Trotsky on Labor, Discipline, Order

Leon Trotsky, Labor, Discipline, Order. March 27, 1918

Speech to a Moscow City Conference of the Russian Communist Party

Original Source: Sochineniia (Moscow, 1926), Vol. 37, part II, pp. 157-58, 161-62,170-71.

As regards politics and direct fighting, the October Revolution has come about with unexpected and incomparable successfulness. There has been no case in history of such a powerful offensive of an oppressed class which with such deliberateness and speed overthrew the rule of the propertied ruling classes in all parts of the country and extended its own rule from Petrograd and Moscow to every far-flung corner of Russia.

This successfulness of the October uprising has shown the political weakness of the bourgeois classes, which is rooted in the peculiarities of the development of Russian capitalism …

If, as the working class, following what Marx said, we cannot simply take over mechanically the old apparatus of state power, this does not at all mean that we can do without all of those elements which helped make up the old apparatus of state power.

The misfortune of the working class is that it has always been in the position of an oppressed class. This is reflected in everything: both in its level of education, and in the fact that it does not have those habits of rule which the dominant class has and which it bequeaths to its heirs through its schools, universities, etc. The working class has none of this, but must acquire it.

Having come to power, it has had to view the old state apparatus as an apparatus of class oppression. But at the same time it must draw from this apparatus all the worthwhile skilled elements, which are technically necessary, put them where they belong, and heighten its proletarian class power by using these elements. This, Comrades, is the task that now stands. before us for our overall growth …

Here I turn to a ticklish point, which to a familiar degree has now assumed major importance in our party life. This is one of the questions of the organization of the army, specifically the question of recruiting military specialists- i.e., to speak plainly, former officers and generals-to create the arm and to run it. All basic, guiding institutions of the army are now set up so that they consist of one military specialist and two political commissars. Such is the present basic type of the leading organs of the army.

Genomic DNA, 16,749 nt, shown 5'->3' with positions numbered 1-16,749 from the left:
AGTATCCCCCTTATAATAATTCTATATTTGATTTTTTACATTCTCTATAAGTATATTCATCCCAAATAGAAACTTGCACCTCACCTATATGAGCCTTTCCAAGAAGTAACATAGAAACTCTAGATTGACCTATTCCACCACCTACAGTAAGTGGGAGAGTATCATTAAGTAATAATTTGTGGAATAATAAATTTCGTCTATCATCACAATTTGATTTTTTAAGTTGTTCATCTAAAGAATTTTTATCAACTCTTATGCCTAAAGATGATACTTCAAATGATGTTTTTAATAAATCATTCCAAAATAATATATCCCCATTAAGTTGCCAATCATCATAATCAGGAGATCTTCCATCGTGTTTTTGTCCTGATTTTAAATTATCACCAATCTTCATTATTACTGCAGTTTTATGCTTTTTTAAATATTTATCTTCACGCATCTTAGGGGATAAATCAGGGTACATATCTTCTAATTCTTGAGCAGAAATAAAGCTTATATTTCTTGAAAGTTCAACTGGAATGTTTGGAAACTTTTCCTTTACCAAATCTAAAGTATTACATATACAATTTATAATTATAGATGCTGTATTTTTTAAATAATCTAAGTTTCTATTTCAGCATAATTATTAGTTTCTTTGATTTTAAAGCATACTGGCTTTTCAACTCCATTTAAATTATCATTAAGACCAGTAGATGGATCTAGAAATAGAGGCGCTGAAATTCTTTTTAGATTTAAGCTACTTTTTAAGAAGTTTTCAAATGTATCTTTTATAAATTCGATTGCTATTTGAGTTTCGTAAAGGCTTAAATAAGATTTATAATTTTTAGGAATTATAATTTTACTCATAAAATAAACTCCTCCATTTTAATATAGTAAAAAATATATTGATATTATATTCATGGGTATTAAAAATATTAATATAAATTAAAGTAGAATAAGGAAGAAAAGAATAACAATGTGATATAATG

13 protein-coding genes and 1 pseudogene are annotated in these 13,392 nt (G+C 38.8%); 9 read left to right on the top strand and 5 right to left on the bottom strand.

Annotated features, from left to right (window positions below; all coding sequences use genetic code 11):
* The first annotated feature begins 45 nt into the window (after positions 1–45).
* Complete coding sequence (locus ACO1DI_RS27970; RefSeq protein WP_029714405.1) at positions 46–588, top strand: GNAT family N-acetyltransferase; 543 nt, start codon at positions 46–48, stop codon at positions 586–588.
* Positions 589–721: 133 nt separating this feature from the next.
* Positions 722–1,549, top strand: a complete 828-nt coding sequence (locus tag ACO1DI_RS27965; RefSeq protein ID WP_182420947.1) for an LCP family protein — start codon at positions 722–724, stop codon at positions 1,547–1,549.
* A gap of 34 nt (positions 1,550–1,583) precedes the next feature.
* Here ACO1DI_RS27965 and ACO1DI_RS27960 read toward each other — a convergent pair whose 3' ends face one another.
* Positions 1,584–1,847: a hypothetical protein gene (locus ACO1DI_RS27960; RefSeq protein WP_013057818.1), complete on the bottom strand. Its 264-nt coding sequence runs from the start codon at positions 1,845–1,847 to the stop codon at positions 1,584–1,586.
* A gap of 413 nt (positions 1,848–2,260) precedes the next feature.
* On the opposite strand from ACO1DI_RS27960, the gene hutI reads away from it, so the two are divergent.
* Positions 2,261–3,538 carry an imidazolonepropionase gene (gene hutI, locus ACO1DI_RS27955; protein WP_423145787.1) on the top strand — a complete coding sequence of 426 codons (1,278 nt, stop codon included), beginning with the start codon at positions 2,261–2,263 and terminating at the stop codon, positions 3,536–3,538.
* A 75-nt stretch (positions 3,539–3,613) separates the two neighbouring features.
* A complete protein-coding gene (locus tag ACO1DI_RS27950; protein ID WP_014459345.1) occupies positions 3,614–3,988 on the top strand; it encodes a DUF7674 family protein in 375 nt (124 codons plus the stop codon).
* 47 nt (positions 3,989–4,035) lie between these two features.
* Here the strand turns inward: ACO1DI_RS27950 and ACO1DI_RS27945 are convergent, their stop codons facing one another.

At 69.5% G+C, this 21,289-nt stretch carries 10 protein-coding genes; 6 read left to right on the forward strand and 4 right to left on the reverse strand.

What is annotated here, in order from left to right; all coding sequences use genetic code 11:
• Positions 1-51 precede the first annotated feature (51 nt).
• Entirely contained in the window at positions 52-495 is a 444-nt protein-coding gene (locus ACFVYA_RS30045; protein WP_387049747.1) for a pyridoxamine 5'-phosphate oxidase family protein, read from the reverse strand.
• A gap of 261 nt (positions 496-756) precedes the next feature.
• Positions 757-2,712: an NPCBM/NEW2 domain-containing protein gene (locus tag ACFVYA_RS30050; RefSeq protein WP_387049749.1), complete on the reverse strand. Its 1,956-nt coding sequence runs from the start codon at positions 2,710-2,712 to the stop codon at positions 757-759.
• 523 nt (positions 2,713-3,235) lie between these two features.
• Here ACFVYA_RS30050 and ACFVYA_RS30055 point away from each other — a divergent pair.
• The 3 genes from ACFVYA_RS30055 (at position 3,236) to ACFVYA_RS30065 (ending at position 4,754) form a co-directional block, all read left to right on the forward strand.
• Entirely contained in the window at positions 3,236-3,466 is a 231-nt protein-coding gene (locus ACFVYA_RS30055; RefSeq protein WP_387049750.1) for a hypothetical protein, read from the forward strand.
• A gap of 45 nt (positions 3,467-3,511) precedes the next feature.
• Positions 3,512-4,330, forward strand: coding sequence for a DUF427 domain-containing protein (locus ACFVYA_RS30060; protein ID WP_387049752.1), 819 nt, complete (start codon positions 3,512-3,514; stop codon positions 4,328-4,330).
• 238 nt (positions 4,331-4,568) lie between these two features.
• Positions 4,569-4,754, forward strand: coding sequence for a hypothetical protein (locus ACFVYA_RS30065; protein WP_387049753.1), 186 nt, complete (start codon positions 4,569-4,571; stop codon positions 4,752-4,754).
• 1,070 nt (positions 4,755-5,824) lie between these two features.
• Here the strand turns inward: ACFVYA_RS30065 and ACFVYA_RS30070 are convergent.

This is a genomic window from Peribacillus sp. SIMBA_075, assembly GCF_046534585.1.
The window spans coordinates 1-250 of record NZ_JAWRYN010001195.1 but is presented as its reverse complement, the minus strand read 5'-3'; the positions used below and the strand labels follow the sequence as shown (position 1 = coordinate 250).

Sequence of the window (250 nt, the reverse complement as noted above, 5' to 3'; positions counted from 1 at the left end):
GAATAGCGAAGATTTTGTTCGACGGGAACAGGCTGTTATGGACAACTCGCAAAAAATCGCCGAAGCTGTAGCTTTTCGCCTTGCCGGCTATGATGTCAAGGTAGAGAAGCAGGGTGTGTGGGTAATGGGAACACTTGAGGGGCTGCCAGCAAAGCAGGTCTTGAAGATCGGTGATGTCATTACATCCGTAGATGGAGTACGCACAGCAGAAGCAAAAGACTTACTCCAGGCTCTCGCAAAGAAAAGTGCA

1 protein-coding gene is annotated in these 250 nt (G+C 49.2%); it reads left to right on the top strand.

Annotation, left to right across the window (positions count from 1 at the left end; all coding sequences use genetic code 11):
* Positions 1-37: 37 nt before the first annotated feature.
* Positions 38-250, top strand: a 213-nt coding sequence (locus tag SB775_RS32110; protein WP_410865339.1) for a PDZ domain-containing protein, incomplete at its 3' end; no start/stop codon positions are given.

I have more than once had to say at open meetings that in the area of command, operations and fighting we will place full responsibility on the military specialists, and therefore -will grant them the necessary rights. Many among us are afraid of this, and their misgivings find expression in the resolutions of certain party organizations … Here again the task of the party is to handle such phenomena in our own midst with complete mercilessness, for they ruin the country and disgrace and disrupt our party …

There is still another question in the area of the organization of the army: the so-called elective principle. In general, all it means is to struggle against the old officers’ corps, to control the commanding staff.

As long as power was in the hands of a class that was hostile to us, when the commanding staff was an instrument in the hands of this power, we were obliged to strive to smash the class resistance of the commanding personnel by way of the elective principle. But now political power is in the hands of that same working class from whose ranks the army is recruited.

Under the present regime in the army-I tell you this in all frankness-the elective principle is politically pointless and technically inexpedient, and has in fact already been set aside by decree …

The question of creating the army is now a question of life and death for us. You yourselves understand this as well as 1. But we cannot create the army only by means of the administrative mechanism, which we have as long as it is so very poor. If we have a powerful mechanism, it is an ideological mechanism-this mechanism is our party. It will create the army, Comrades, and do everything to uproot the prejudices of which I spoke; it will help us fill up the cadres of the revolutionary army with militant and devoted workers and peasants, it will apply itself in conducting obligatory military training in the mills, factories and villages, and in this way will create the military apparatus for the defense of the Soviet Republic.

Source: Robert V. Daniels, ed., A Documentary History of Communism (Hanover: Published for the University of Vermont by University Press of New England, 1984), pp. 92-94.

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